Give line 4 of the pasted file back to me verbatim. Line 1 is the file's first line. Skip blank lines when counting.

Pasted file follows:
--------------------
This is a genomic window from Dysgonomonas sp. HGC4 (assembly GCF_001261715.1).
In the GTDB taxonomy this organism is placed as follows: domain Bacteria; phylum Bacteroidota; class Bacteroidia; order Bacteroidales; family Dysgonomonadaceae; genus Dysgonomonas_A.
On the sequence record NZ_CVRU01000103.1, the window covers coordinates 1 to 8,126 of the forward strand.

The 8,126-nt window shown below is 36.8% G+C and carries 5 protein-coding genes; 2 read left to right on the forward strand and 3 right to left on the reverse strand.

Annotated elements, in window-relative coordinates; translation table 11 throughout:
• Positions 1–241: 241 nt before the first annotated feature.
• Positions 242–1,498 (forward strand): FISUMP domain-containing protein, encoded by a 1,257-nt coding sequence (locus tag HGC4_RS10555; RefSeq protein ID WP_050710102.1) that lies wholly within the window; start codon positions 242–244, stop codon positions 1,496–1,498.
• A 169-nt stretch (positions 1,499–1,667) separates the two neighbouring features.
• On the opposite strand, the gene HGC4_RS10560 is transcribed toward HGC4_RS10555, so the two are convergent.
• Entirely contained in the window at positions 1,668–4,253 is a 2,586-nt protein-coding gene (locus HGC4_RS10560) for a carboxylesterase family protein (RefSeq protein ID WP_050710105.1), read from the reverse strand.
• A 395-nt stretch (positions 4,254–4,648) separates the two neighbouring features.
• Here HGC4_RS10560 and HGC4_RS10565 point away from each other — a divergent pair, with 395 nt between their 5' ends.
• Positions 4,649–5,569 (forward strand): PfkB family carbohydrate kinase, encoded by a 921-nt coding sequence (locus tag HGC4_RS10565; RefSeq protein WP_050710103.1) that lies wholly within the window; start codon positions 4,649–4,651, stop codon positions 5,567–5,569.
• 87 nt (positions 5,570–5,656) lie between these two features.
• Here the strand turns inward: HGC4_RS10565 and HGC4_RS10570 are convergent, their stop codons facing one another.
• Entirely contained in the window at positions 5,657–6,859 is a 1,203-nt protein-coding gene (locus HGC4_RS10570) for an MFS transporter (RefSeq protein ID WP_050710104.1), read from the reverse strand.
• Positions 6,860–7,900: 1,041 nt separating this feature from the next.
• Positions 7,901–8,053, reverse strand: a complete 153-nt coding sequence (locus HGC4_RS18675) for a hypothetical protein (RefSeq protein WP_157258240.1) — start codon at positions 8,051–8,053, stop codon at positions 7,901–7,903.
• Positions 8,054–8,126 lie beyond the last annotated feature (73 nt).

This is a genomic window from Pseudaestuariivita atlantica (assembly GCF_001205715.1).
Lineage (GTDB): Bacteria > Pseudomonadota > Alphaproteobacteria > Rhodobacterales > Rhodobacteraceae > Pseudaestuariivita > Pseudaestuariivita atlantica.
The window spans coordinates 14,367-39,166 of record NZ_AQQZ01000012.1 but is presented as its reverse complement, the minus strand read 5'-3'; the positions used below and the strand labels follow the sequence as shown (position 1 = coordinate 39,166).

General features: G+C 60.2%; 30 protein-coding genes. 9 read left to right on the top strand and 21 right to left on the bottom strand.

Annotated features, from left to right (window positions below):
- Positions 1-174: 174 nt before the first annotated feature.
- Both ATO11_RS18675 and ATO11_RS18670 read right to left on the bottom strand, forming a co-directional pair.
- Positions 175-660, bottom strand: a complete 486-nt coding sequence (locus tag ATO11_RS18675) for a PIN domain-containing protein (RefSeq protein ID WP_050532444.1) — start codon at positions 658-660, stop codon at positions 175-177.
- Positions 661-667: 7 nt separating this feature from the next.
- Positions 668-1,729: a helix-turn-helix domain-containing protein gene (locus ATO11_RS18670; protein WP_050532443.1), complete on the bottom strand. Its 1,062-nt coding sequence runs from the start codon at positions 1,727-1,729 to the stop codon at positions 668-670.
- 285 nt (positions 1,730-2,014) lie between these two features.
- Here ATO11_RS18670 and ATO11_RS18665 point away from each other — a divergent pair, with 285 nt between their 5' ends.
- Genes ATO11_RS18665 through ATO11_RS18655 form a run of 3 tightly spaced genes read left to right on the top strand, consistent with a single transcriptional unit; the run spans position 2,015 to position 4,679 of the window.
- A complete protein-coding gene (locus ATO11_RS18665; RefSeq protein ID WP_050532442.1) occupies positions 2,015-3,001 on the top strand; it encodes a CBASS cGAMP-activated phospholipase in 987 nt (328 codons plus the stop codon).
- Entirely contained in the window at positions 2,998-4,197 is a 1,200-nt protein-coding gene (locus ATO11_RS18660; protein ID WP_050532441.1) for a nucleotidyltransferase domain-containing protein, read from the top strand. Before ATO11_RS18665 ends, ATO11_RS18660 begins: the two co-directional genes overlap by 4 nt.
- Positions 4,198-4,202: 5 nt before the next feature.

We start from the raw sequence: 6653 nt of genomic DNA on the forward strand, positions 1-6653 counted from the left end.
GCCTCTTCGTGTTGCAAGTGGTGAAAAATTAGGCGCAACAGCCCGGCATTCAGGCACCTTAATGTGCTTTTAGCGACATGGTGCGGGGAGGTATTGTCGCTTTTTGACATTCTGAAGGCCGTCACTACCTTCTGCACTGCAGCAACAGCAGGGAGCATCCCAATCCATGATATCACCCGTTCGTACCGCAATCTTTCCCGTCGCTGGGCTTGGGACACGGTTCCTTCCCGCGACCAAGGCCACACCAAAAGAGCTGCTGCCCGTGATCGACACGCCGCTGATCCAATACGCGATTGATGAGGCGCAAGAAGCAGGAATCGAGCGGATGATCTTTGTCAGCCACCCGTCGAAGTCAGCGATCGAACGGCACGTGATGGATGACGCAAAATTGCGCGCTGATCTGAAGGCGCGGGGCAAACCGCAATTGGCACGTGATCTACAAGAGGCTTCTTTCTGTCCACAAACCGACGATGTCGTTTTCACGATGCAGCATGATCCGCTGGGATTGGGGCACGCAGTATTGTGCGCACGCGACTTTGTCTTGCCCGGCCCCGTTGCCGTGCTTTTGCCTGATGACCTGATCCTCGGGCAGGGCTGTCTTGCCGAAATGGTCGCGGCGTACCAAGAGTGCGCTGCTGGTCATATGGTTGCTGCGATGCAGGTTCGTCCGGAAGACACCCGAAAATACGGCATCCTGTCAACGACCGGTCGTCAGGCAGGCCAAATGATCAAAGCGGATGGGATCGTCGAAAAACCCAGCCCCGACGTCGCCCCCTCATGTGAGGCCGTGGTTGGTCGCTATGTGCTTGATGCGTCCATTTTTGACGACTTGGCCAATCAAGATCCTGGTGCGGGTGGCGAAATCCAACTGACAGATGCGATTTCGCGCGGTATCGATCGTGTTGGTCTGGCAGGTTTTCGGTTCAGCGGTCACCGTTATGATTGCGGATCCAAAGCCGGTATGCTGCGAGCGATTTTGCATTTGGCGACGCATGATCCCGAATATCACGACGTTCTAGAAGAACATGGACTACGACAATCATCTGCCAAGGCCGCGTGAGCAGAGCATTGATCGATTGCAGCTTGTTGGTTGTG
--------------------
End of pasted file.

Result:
The 8,126-nt window shown below is 36.8% G+C and carries 5 protein-coding genes; 2 read left to right on the forward strand and 3 right to left on the reverse strand.